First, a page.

A Comprehensive Guide to a Content Audit richard macmanus Guide to Performing Bulk Email Verification Tags:#Social Web#web The Dos and Don’ts of Brand Awareness Videos Related Posts I recently downloaded the mIRC client and have been checking out the Freenode IRC network. The few times I’ve logged in there haven’t been many people about – mainly because I live in New Zealand and so my time zone is out of whack with the northern hemisphere. But tonight (Saturday night my time) I had a nice chat with Seb Paquet and Suw Charman on the #kmtalk channel. The other channels I’ve discovered so far are #joiito and #technorati.Seb pointed me to a Topic Exchange wiki page for topics as meeting points, which is something I’m interested in exploring further with the community. e.g. Person-centered versus Topic-centered is something I’ve written about in the past.Even though my time zone and personal schedule prevent a full-on participation in the IRC world, I hope to pop back into #kmtalk and the other tech channels of freenode in the coming weeks. Maybe I’ll see you there! Facebook is Becoming Less Personal and More Pro…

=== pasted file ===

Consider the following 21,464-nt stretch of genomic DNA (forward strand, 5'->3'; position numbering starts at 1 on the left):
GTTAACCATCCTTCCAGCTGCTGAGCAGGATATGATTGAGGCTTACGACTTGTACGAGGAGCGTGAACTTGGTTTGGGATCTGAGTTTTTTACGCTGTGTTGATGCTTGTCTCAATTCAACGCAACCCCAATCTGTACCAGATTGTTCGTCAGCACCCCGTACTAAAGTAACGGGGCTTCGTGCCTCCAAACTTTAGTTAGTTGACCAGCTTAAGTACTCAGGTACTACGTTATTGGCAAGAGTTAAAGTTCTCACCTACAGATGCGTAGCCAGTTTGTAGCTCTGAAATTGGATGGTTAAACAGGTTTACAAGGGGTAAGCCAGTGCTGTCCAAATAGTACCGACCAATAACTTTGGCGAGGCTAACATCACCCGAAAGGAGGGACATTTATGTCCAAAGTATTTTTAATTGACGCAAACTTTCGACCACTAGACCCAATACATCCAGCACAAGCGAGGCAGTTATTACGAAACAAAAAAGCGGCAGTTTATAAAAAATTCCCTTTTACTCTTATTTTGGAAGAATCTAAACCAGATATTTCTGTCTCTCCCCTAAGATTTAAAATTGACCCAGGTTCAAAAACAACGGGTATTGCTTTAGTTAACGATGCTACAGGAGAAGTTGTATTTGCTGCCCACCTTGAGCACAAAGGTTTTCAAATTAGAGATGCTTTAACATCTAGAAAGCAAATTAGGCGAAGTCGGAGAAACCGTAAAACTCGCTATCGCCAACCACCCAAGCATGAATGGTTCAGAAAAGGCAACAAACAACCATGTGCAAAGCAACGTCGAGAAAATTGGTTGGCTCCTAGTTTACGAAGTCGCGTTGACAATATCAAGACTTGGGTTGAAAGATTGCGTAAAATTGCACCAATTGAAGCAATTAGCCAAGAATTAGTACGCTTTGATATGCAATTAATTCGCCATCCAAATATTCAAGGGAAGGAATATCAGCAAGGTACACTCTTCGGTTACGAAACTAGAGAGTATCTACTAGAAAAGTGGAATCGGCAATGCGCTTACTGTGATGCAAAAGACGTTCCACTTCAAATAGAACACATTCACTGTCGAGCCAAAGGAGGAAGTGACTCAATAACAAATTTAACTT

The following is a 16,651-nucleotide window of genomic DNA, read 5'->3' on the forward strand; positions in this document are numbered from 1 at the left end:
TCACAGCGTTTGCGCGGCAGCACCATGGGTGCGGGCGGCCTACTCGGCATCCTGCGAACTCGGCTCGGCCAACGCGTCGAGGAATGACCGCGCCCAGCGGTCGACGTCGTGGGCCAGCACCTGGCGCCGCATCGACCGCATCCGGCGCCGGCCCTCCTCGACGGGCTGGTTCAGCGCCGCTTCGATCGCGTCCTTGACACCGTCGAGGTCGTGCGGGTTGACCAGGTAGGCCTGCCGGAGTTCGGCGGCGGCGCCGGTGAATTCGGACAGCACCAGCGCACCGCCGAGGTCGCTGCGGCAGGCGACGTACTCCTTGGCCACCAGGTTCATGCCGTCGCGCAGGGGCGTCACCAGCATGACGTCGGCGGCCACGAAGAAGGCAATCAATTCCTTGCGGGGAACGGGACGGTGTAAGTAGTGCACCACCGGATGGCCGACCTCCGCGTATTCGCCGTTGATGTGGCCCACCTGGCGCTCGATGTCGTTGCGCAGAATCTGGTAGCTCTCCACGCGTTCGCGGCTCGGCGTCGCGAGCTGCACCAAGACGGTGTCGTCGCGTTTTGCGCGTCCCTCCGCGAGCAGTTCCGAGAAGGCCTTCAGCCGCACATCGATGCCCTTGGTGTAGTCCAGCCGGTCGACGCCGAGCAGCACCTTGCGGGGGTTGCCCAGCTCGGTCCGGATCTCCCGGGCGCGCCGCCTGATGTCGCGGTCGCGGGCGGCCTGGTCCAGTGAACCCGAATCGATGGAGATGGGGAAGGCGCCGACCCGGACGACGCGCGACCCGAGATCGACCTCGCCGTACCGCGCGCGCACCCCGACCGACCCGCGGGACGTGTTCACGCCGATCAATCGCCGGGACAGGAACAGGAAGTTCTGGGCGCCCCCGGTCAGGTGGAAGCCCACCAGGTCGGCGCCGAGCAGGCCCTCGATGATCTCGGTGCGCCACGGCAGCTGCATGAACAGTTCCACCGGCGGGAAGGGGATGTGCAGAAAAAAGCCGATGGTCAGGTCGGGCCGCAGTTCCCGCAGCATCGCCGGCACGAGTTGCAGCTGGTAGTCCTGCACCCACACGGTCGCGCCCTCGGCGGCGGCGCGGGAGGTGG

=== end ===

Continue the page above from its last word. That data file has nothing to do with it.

Spouses of Heads of Government of the Caribbean Community (CARICOM) toured the historic town of Falmouth on Thursday (July 5), where they viewed the 18th century Georgian buildings and participated in craft shopping.The Heads are in Jamaica for the 39th Regular Meeting of the Conference of Heads of Government of CARICOM from July 4 to 6 at the Montego Bay Convention Centre in St. James.The Most Hon. Juliet Holness, wife of Prime Minister and Chairman of CARICOM, the Most Hon. Andrew Holness, hosted the spouses of the leaders from Haiti, Suriname and Belize on a trolley tour.Also on the trip was Mrs. Lis Cuesta Peraza, wife of the President of Cuba, Miguel Díaz-Canel, who is attending the CARICOM meeting as a special guest.Speaking with JIS News, Mrs. Holness said it is very important for the women to see some of the historic sites in Jamaica and to be exposed to the culture and people.“I was particularly pleased. It was important for them to see the local artisans, bus drivers, taxi drivers, and those persons who are in the food industry contributing to tourism and income generation. It gives them a real taste of Jamaica, its culture and its people,” she noted.Mrs. Kim Simplis Barrow, wife of the Prime Minister of Belize, the Rt. Hon. Dean Oliver Barrow, told JIS News that it was “great to be able to spend some time with Mrs. Holness and the other first ladies that are here”.Mrs. Barrow, who purchased craft pieces from vendors at the Falmouth craft market, said she would like to visit Ocho Rios on her next trip to Jamaica.“Unfortunately, I don’t have much time, but I would really have liked to go to Ocho Rios. One speaks of Ocho Rios as a great attraction in Jamaica. Maybe I will save that for my next visit to Jamaica,” she said.Mrs. Ingrid Bouterse-Waldring, spouse of the President of Suriname, Dési Bouterse, told JIS News that she is enjoying the trip.“Very beautiful; I love authentic things. I like the historic tour. I am enjoying where I am. I am taking back a turtle, which I will put in my office, because I have a lot of colourful things from all places of the world,” she noted.Mayor of Falmouth, Colin Gager, who accompanied the spouses, said he was proud to show off the old town, and the new developments, including the cruise-ship pier and the shopping areas.The group also visited Chukka Good Hope Estate just outside of Falmouth, and the Flankers Community Centre Second Chance Project in St. James. Mrs. Kim Simplis Barrow, wife of the Prime Minister of Belize, the Rt. Hon. Dean Oliver Barrow, told JIS News that it was “great to be able to spend some time with Mrs. Holness and the other first ladies that are here”. The Heads are in Jamaica for the 39th Regular Meeting of the Conference of Heads of Government of CARICOM from July 4 to 6 at the Montego Bay Convention Centre in St. James. “Very beautiful; I love authentic things. I like the historic tour. I am enjoying where I am. I am taking back a turtle, which I will put in my office, because I have a lot of colourful things from all places of the world,” she noted. Story Highlights